When we look around the world for role models of well-run businesses, we invariably find ourselves studying business ethics examples. Business ethics are the single most important driver of good corporate governance. In our definition of what constitutes good corporate governance, we list our Five Golden Rules:
The first, and critical, Rule is an ethical approach, and in all business ethics examples we will be examining, we shall start with an assessment of the ethical approach of the organisation. The way this creates the culture determines the performance in relation to the other four Rules.
For reference purposes, we will repeat here our general approach: “the business morality or ethic must permeate an organisation from top to bottom and embrace all stakeholders”. As we further say: “reviewing ethics involves looking internally, at the nature of the corporate culture, and externally, at the ethical performance through the eyes of “detached” stakeholders.”
We have written in our earlier business ethics articles about the problems in arriving at a definition which everyone is comfortable with: “different people have different definitions and interpretations of what constitutes ethics, particularly good ethics. We need, therefore, to measure perception of ethical behaviour, in order to understand and respond to stakeholder expectations.”
One of the issues to be confronted early on is that ethics in business can be seen as a grey area where striving for business advantage can go quite a long way before crossing a clear red line into dishonesty.
There are also important questions about the appropriateness of imposing one culture’s values on another and it is very dangerous to take the high moral ground while insisting that “morals change but ethics don’t”.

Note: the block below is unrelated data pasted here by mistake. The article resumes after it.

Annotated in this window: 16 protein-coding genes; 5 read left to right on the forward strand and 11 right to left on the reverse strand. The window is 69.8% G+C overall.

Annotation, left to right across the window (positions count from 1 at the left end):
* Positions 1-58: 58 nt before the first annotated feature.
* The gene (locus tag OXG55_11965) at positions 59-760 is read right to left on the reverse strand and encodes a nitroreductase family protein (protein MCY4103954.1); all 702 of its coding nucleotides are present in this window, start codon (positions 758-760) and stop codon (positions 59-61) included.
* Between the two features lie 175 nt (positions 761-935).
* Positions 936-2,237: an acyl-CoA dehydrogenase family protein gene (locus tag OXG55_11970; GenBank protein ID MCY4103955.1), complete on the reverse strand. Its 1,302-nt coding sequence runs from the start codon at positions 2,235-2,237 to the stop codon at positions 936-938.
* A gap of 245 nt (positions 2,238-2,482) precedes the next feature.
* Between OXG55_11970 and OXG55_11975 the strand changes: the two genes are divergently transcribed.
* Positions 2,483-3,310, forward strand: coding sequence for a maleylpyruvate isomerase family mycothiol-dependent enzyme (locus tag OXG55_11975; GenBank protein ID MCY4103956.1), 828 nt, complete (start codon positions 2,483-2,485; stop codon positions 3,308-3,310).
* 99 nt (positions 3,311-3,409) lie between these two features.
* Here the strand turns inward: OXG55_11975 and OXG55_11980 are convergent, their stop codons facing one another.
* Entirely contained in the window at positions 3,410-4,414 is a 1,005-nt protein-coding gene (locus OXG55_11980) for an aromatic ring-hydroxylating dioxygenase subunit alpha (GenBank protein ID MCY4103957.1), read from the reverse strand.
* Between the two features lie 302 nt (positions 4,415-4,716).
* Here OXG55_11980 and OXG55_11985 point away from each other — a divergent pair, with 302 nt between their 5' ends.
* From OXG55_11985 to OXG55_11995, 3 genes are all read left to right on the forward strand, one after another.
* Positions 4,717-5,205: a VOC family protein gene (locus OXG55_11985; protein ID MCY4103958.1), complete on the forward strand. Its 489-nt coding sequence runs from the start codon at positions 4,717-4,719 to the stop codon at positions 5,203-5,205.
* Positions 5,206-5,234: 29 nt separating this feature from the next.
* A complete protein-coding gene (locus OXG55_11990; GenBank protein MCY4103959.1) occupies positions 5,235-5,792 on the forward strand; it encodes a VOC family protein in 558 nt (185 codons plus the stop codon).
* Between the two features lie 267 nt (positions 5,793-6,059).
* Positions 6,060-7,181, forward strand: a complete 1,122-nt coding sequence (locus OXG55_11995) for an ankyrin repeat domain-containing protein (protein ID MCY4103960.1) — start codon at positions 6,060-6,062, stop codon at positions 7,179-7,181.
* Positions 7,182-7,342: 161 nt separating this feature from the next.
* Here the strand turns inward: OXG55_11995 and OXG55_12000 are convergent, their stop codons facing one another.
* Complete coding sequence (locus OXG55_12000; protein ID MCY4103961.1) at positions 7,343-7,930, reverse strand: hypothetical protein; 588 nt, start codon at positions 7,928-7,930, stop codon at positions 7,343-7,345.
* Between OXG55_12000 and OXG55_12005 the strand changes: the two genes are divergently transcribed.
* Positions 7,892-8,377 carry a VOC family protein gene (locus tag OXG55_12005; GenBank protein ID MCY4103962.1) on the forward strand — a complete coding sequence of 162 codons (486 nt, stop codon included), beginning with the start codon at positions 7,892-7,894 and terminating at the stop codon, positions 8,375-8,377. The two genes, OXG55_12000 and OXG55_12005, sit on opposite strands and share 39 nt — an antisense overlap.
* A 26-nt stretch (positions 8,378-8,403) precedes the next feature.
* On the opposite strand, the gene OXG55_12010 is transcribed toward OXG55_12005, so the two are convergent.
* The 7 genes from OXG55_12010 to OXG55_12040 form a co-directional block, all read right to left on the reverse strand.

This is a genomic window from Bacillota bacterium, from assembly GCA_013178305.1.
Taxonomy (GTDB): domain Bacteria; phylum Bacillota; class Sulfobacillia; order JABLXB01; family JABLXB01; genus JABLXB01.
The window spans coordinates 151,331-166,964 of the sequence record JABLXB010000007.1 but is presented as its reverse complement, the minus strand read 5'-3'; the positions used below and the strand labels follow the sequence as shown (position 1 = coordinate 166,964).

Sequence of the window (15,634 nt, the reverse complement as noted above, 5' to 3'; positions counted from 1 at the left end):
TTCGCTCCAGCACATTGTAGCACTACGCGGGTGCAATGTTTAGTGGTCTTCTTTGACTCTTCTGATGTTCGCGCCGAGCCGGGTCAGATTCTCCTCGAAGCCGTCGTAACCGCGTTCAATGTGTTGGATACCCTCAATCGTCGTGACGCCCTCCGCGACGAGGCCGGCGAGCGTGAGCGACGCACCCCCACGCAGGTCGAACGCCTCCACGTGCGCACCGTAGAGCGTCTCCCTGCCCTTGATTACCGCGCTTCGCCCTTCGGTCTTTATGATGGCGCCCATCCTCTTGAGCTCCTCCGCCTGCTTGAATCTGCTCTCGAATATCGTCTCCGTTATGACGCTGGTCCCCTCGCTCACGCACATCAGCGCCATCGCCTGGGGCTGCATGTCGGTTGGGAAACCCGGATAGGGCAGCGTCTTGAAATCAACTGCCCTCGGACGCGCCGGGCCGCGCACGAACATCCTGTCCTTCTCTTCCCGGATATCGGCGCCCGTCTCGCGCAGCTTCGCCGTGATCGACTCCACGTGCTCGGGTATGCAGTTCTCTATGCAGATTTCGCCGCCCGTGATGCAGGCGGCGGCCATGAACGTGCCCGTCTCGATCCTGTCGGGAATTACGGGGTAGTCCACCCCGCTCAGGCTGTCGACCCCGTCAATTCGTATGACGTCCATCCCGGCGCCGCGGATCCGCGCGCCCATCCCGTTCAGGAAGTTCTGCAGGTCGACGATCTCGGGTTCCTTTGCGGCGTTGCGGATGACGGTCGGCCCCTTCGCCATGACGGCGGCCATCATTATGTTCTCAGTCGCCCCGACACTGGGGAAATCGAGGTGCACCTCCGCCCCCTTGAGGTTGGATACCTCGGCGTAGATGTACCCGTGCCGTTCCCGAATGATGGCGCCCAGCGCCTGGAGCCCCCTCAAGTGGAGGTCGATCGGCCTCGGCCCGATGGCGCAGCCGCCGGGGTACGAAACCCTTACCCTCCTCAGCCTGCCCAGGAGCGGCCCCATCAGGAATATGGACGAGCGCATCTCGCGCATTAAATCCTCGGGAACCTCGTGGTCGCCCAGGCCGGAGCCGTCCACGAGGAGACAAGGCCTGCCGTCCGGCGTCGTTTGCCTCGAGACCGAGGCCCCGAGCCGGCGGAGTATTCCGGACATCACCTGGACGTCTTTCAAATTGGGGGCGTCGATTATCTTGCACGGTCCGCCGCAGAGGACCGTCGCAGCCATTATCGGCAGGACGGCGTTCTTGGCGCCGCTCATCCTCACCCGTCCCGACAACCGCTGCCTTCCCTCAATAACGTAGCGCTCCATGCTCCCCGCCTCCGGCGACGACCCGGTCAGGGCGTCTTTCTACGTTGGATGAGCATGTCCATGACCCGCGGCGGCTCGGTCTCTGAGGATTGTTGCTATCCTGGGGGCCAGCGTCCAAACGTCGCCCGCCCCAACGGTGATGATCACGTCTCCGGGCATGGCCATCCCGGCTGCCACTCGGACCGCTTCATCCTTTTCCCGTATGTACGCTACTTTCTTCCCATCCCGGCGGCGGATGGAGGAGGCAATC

In our business ethics article promoting the use of surveys in measuring and monitoring good corporate governance, we propose that in addressing the business ethics dimension, we need to monitor whether the organisation is acting properly in three broad areas:
Regarding the potentially contentious moral dimension of the ethical performance, we need to ask whether the company behaves responsibly towards all its stakeholders, exemplified by:
Finally, we can perhaps sum up the results of our analysis by what we call “the Sniff Test”. If there is something about the business that smells unpleasant, the governance will assuredly reflect this. The organisation may well comply with the letter of the laws and regulations that govern it but it probably isn’t complying with the spirit behind those laws. The Sniff Test will find them out though.
We are planning to examine a range of significant corporations on a global basis using our Applied Corporate Governance approach to assessing how well these organisations measure up to our ideals of good corporate governance performance.
We aim to choose representative examples of influential organisations in each of the major trading areas of the world, reflecting our growing global readership. Hence we plan to look at corporations in:
A key input for the future will be the results of a survey input from our growing worldwide membership and we will be encouraging our readers in these regions to suggest their own targets for examination and to contribute to the assessment process.
In assessing the selected business ethics examples, our approach will be to:
For the future we will be looking to include the results from our own surveys, but for the first business ethics example we have chosen the notorious Enron. Why pick Enron? The answer is that Enron is a well-documented story and we can apply our approach with the great benefit of hindsight to show how the end result could have been predicted. It is also a good example to illustrate how ethics drives culture which in turn pushes the ethical boundaries and is a key influence on all the four other key elements of good corporate governance.
Hence, in advance of using our own membership for the survey input we can apply the very detailed findings from the post crash dissection of Enron. Readers who are interested can go to Wikipedia and burrow into the history of Enron and its major players. They can also study the various accounts that have been written and which are referred to in Wikipedia. We particularly commend “The Smartest Guys in the Room”, the story of Enron’s rise and fall, by Bethany McLean and Peter Elkind, and we gratefully acknowledge the valuable insights we have drawn from this fascinating book in producing our case study.